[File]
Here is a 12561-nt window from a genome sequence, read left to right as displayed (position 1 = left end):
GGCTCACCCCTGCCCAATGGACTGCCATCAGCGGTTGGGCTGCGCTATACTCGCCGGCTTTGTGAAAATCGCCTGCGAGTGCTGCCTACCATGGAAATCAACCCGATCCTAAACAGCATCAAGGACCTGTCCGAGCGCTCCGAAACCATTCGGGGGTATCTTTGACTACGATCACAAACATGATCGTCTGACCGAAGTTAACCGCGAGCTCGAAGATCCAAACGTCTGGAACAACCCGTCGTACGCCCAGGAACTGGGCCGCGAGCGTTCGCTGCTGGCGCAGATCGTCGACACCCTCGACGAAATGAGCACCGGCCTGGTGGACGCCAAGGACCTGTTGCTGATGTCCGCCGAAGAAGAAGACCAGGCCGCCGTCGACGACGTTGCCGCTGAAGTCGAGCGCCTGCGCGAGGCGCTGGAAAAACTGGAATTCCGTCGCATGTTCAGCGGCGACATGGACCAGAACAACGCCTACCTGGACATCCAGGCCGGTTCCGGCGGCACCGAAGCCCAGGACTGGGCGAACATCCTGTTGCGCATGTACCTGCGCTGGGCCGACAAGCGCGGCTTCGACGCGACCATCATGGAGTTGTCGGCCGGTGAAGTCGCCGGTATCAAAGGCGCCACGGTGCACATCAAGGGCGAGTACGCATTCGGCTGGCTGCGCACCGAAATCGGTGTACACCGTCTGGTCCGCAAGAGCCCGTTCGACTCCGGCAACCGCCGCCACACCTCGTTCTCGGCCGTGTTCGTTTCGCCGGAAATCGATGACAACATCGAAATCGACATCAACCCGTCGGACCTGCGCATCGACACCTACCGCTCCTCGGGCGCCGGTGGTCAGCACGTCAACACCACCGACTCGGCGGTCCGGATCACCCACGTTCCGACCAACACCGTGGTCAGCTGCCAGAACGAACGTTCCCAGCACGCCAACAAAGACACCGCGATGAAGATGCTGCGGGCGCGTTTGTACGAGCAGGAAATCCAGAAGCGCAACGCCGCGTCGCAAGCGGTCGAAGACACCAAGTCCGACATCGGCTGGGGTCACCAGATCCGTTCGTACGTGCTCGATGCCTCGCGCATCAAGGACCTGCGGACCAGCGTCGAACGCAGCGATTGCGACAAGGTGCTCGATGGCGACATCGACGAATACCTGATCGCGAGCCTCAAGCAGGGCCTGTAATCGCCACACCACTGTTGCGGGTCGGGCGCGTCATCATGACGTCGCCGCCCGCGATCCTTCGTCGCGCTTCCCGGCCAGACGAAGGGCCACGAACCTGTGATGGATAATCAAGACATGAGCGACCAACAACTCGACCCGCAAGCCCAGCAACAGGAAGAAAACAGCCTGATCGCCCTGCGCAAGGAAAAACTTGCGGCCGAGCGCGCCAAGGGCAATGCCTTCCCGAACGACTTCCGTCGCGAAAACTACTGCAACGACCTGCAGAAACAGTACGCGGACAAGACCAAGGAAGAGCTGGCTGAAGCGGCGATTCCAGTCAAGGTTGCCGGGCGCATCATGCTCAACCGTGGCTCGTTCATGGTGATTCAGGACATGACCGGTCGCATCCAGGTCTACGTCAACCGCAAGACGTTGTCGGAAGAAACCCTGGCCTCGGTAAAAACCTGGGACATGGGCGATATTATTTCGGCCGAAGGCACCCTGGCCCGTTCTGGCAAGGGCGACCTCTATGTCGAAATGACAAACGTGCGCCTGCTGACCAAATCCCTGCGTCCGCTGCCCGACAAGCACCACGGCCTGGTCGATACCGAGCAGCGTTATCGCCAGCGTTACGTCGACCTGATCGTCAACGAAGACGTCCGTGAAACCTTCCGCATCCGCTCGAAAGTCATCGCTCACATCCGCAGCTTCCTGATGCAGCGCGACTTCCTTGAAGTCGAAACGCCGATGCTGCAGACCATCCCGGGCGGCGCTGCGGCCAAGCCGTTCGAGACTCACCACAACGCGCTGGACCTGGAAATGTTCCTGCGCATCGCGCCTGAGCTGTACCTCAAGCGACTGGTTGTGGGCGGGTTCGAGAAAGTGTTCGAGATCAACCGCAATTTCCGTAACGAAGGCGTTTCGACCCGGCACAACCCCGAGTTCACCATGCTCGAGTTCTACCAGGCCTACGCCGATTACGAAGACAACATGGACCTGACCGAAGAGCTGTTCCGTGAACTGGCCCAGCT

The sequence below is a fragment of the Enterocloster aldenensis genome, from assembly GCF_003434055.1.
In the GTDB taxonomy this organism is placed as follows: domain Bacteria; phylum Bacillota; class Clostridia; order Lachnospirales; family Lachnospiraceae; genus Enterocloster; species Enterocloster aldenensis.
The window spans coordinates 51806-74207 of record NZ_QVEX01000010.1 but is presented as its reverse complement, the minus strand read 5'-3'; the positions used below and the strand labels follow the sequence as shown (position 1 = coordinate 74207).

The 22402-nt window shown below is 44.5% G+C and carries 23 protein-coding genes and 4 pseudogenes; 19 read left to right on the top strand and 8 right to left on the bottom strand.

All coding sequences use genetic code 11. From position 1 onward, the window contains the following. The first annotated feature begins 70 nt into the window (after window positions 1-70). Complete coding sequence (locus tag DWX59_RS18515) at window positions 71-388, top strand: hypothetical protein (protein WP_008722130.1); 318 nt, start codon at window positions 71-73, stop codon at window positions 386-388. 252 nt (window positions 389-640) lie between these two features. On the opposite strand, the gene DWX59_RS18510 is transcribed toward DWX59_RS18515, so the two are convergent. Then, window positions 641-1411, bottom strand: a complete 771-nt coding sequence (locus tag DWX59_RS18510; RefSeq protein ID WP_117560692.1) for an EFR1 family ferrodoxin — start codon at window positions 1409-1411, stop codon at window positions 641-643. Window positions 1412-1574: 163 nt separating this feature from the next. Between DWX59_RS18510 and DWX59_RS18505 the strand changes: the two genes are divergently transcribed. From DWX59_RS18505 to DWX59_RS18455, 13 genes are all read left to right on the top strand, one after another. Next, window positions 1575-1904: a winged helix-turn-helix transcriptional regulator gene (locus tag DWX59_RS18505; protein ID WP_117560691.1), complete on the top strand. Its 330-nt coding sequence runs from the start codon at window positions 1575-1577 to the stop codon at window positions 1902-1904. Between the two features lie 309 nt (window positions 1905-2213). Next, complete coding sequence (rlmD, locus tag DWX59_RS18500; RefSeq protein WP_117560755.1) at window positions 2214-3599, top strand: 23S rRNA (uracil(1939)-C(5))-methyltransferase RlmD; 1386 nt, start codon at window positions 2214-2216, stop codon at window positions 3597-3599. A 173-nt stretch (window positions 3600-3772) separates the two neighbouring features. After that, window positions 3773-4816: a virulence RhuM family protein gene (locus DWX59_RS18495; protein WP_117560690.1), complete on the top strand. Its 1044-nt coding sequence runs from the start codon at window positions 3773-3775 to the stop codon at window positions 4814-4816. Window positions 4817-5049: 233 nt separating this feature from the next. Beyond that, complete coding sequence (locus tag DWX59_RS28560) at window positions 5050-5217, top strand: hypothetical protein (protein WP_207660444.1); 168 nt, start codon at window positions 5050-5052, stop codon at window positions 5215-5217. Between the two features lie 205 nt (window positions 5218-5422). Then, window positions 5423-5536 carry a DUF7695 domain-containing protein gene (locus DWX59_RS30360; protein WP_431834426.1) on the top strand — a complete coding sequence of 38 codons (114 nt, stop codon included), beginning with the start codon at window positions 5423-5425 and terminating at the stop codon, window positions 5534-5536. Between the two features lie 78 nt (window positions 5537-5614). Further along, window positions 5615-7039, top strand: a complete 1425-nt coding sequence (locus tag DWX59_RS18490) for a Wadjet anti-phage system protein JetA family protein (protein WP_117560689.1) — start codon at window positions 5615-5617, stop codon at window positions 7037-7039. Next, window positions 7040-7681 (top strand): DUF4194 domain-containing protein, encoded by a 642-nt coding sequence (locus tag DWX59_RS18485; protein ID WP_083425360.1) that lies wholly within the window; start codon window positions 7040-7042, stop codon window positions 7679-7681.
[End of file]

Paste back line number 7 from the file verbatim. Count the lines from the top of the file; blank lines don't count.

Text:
All coding sequences use genetic code 11. From position 1 onward, the window contains the following. The first annotated feature begins 70 nt into the window (after window positions 1-70). Complete coding sequence (locus tag DWX59_RS18515) at window positions 71-388, top strand: hypothetical protein (protein WP_008722130.1); 318 nt, start codon at window positions 71-73, stop codon at window positions 386-388. 252 nt (window positions 389-640) lie between these two features. On the opposite strand, the gene DWX59_RS18510 is transcribed toward DWX59_RS18515, so the two are convergent. Then, window positions 641-1411, bottom strand: a complete 771-nt coding sequence (locus tag DWX59_RS18510; RefSeq protein ID WP_117560692.1) for an EFR1 family ferrodoxin — start codon at window positions 1409-1411, stop codon at window positions 641-643. Window positions 1412-1574: 163 nt separating this feature from the next. Between DWX59_RS18510 and DWX59_RS18505 the strand changes: the two genes are divergently transcribed. From DWX59_RS18505 to DWX59_RS18455, 13 genes are all read left to right on the top strand, one after another. Next, window positions 1575-1904: a winged helix-turn-helix transcriptional regulator gene (locus tag DWX59_RS18505; protein ID WP_117560691.1), complete on the top strand. Its 330-nt coding sequence runs from the start codon at window positions 1575-1577 to the stop codon at window positions 1902-1904. Between the two features lie 309 nt (window positions 1905-2213). Next, complete coding sequence (rlmD, locus tag DWX59_RS18500; RefSeq protein WP_117560755.1) at window positions 2214-3599, top strand: 23S rRNA (uracil(1939)-C(5))-methyltransferase RlmD; 1386 nt, start codon at window positions 2214-2216, stop codon at window positions 3597-3599. A 173-nt stretch (window positions 3600-3772) separates the two neighbouring features. After that, window positions 3773-4816: a virulence RhuM family protein gene (locus DWX59_RS18495; protein WP_117560690.1), complete on the top strand. Its 1044-nt coding sequence runs from the start codon at window positions 3773-3775 to the stop codon at window positions 4814-4816. Window positions 4817-5049: 233 nt separating this feature from the next. Beyond that, complete coding sequence (locus tag DWX59_RS28560) at window positions 5050-5217, top strand: hypothetical protein (protein WP_207660444.1); 168 nt, start codon at window positions 5050-5052, stop codon at window positions 5215-5217. Between the two features lie 205 nt (window positions 5218-5422). Then, window positions 5423-5536 carry a DUF7695 domain-containing protein gene (locus DWX59_RS30360; protein WP_431834426.1) on the top strand — a complete coding sequence of 38 codons (114 nt, stop codon included), beginning with the start codon at window positions 5423-5425 and terminating at the stop codon, window positions 5534-5536. Between the two features lie 78 nt (window positions 5537-5614). Further along, window positions 5615-7039, top strand: a complete 1425-nt coding sequence (locus tag DWX59_RS18490) for a Wadjet anti-phage system protein JetA family protein (protein WP_117560689.1) — start codon at window positions 5615-5617, stop codon at window positions 7037-7039. Next, window positions 7040-7681 (top strand): DUF4194 domain-containing protein, encoded by a 642-nt coding sequence (locus tag DWX59_RS18485; protein ID WP_083425360.1) that lies wholly within the window; start codon window positions 7040-7042, stop codon window positions 7679-7681.